Pethick was certainly an innovative artist. His enthusiasm for problem solving in novel ways was infectious. One of the first flyers to announce courses at the school was created using a child’s discarded vacuum forming machine, Jerry found. He used clear butyrate plastic for the flyers, silk-screened the graphics and vacuum formed 3D spacemen into the plastic. They were eye catchers and were all gone by the end of the same day they were posted. The on going physical construction of the school itself was always an enormous challenge, considering there was often no ready cash and at the first site no running water. Jerry and Lloyd together were unstoppable; in true bootstrap fashion they devised one invention after the next to meet the confrontations. Their solutions were not only clever but also improved upon from one location to the next. Function was foremost so ”thinking outside the box” was always the order of the day. To separate sand table studios they devised curved interior walls out of 1/4 inch particle wood panels and black plastic sheet covered the ceilings to control ambient light (this innovation migrated to the New York School of Holography along with the sand table). Even the legal fees for the formation of the school were bartered, in exchange for painting the lawyer’s office. Jerry had a passion for problem solving with such creative and innovative flare that he seemed to be ”in the “flow” perpetually.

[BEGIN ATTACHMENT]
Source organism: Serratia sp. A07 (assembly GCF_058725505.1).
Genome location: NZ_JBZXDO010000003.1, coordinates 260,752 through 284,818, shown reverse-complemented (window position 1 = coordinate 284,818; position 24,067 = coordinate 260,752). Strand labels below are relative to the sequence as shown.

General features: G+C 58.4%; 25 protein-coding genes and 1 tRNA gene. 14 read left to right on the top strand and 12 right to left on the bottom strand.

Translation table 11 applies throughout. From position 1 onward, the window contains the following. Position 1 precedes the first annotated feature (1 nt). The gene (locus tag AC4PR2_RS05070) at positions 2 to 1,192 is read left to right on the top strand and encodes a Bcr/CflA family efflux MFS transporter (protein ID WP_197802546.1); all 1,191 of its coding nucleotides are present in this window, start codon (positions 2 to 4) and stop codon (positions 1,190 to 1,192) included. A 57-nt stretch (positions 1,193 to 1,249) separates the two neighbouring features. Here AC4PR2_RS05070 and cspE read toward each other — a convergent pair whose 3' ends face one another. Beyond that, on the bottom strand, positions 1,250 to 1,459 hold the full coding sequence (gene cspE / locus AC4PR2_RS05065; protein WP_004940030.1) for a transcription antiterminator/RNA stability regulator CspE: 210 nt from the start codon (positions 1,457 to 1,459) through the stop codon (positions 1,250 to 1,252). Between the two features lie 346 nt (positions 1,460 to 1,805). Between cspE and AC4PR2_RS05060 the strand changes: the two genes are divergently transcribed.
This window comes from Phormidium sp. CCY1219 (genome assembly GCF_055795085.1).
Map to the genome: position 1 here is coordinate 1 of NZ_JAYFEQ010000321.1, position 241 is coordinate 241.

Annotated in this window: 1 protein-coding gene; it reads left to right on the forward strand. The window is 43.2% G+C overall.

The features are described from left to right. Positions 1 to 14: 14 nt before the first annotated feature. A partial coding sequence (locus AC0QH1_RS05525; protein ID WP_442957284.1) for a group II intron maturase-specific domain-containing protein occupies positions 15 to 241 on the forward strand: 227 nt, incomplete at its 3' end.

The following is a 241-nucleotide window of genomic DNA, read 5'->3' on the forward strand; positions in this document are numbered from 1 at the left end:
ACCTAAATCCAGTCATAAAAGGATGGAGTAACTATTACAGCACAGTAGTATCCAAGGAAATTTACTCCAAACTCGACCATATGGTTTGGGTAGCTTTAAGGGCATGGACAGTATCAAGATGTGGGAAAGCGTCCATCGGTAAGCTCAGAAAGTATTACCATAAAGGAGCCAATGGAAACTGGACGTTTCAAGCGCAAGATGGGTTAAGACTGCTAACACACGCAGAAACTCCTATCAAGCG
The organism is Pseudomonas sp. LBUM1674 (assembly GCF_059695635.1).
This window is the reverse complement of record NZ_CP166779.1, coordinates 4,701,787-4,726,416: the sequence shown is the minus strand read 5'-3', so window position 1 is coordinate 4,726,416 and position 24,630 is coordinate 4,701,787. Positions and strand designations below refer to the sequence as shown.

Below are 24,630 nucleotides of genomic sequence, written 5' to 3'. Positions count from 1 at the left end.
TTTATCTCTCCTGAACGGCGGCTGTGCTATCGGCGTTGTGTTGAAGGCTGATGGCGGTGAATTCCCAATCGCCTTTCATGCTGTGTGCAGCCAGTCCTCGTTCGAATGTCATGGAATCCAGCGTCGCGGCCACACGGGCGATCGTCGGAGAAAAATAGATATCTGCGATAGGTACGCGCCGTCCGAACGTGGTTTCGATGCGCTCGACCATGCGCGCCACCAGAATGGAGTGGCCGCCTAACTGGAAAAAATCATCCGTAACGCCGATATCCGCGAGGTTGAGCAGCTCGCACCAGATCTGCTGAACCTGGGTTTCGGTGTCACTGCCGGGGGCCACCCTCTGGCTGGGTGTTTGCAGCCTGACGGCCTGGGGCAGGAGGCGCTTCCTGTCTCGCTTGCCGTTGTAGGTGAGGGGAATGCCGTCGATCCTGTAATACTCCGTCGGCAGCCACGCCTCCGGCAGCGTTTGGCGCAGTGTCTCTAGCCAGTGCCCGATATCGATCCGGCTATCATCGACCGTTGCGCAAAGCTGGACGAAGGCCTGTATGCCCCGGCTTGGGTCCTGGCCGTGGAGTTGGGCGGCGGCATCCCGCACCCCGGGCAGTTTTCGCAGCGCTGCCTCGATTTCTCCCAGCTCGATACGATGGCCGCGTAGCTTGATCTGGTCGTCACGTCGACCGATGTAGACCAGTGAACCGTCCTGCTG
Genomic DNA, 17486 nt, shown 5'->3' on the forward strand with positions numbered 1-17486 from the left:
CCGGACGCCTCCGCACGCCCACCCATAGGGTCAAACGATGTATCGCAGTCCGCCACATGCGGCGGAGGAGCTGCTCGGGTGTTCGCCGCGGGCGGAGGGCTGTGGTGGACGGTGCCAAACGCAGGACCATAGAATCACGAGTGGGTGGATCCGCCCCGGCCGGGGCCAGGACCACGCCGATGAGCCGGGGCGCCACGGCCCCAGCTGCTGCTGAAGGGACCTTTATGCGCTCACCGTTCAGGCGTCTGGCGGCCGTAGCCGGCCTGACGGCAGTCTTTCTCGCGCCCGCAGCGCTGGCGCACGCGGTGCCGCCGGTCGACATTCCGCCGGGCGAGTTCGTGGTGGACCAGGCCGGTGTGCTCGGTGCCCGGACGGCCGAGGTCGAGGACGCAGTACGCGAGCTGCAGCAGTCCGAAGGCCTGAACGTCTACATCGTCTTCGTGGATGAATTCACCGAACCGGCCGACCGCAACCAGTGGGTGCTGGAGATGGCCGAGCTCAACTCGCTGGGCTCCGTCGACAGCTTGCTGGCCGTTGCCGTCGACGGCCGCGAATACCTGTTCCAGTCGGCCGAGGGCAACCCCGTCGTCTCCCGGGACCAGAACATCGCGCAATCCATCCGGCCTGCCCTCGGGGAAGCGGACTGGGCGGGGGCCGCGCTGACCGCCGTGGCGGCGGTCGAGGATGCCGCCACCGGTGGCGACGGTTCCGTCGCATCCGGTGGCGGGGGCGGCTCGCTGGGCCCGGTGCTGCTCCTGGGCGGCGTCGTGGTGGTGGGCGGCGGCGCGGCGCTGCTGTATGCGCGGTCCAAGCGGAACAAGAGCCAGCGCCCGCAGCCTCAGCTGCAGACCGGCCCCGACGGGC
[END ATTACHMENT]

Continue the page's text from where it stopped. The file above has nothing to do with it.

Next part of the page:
Although he is largely unknown to many holographers, he has touched their lives and he continues to, through the numerous proponents and publications that have advocated the spirit of homegrown holography and the use of the sand table.

Artist Margaret Benyon met Jerry early in her career, she shared her remembrance in the following statement.

It saddened me to hear the news that Jerry had died last year. He rang me from the Chelsea Arts Club the last time he was in London, and if I’d known it would be for the last time I would have made certain that I got to see him. We met only about three or four times a long time ago, but we kept in touch with each other all our lives. His obituary published in the Toronto Globe and Mail was absolutely spot-on. To me he was such a big, wild, warm-hearted, shambolic, generous spirit and that rare thing, a real artist.